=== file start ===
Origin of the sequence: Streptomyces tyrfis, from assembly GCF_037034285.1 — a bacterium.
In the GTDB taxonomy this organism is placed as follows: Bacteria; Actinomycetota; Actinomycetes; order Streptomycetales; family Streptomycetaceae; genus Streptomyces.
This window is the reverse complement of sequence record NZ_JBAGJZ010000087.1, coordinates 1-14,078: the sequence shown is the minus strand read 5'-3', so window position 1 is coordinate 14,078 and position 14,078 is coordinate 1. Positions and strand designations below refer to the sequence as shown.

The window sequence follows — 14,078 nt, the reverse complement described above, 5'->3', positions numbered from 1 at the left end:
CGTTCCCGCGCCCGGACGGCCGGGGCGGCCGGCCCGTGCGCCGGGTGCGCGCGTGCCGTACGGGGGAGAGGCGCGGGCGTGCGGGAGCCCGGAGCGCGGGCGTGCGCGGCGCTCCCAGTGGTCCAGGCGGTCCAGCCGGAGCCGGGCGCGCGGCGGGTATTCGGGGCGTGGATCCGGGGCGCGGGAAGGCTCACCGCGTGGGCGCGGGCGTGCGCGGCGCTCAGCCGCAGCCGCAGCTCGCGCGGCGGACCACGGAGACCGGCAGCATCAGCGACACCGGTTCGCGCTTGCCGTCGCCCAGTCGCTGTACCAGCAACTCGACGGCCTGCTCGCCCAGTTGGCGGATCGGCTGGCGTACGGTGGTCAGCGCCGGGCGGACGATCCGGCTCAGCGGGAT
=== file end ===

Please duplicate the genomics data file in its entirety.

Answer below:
Origin of the sequence: Streptomyces tyrfis, from assembly GCF_037034285.1 — a bacterium.
In the GTDB taxonomy this organism is placed as follows: Bacteria; Actinomycetota; Actinomycetes; order Streptomycetales; family Streptomycetaceae; genus Streptomyces.
This window is the reverse complement of sequence record NZ_JBAGJZ010000087.1, coordinates 1-14,078: the sequence shown is the minus strand read 5'-3', so window position 1 is coordinate 14,078 and position 14,078 is coordinate 1. Positions and strand designations below refer to the sequence as shown.

The window sequence follows — 14,078 nt, the reverse complement described above, 5'->3', positions numbered from 1 at the left end:
CGTTCCCGCGCCCGGACGGCCGGGGCGGCCGGCCCGTGCGCCGGGTGCGCGCGTGCCGTACGGGGGAGAGGCGCGGGCGTGCGGGAGCCCGGAGCGCGGGCGTGCGCGGCGCTCCCAGTGGTCCAGGCGGTCCAGCCGGAGCCGGGCGCGCGGCGGGTATTCGGGGCGTGGATCCGGGGCGCGGGAAGGCTCACCGCGTGGGCGCGGGCGTGCGCGGCGCTCAGCCGCAGCCGCAGCTCGCGCGGCGGACCACGGAGACCGGCAGCATCAGCGACACCGGTTCGCGCTTGCCGTCGCCCAGTCGCTGTACCAGCAACTCGACGGCCTGCTCGCCCAGTTGGCGGATCGGCTGGCGTACGGTGGTCAGCGCCGGGCGGACGATCCGGCTCAGCGGGAT